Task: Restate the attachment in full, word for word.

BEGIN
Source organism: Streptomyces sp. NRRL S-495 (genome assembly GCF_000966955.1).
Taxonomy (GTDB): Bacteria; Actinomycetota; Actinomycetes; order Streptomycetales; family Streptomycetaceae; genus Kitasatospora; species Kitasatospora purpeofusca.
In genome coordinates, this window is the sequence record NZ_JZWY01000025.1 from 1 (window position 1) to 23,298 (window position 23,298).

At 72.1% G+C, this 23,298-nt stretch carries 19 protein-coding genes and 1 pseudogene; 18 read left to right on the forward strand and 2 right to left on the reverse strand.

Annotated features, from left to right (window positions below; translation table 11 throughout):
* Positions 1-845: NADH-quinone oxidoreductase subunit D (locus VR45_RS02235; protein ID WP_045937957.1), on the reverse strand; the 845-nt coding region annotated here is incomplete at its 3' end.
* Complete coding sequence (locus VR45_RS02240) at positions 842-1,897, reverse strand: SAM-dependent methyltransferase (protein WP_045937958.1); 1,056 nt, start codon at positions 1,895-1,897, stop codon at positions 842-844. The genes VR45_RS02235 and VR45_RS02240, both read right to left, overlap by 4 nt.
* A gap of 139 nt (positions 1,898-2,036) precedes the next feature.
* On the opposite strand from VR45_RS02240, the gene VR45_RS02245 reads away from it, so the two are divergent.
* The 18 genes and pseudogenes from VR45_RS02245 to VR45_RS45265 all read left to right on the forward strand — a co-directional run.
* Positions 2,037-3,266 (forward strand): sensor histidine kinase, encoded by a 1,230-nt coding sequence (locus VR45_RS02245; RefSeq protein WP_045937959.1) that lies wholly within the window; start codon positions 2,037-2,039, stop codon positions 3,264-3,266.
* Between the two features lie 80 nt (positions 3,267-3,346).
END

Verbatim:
Source organism: Streptomyces sp. NRRL S-495 (genome assembly GCF_000966955.1).
Taxonomy (GTDB): Bacteria; Actinomycetota; Actinomycetes; order Streptomycetales; family Streptomycetaceae; genus Kitasatospora; species Kitasatospora purpeofusca.
In genome coordinates, this window is the sequence record NZ_JZWY01000025.1 from 1 (window position 1) to 23,298 (window position 23,298).

At 72.1% G+C, this 23,298-nt stretch carries 19 protein-coding genes and 1 pseudogene; 18 read left to right on the forward strand and 2 right to left on the reverse strand.

Annotated features, from left to right (window positions below; translation table 11 throughout):
* Positions 1-845: NADH-quinone oxidoreductase subunit D (locus VR45_RS02235; protein ID WP_045937957.1), on the reverse strand; the 845-nt coding region annotated here is incomplete at its 3' end.
* Complete coding sequence (locus VR45_RS02240) at positions 842-1,897, reverse strand: SAM-dependent methyltransferase (protein WP_045937958.1); 1,056 nt, start codon at positions 1,895-1,897, stop codon at positions 842-844. The genes VR45_RS02235 and VR45_RS02240, both read right to left, overlap by 4 nt.
* A gap of 139 nt (positions 1,898-2,036) precedes the next feature.
* On the opposite strand from VR45_RS02240, the gene VR45_RS02245 reads away from it, so the two are divergent.
* The 18 genes and pseudogenes from VR45_RS02245 to VR45_RS45265 all read left to right on the forward strand — a co-directional run.
* Positions 2,037-3,266 (forward strand): sensor histidine kinase, encoded by a 1,230-nt coding sequence (locus VR45_RS02245; RefSeq protein WP_045937959.1) that lies wholly within the window; start codon positions 2,037-2,039, stop codon positions 3,264-3,266.
* Between the two features lie 80 nt (positions 3,267-3,346).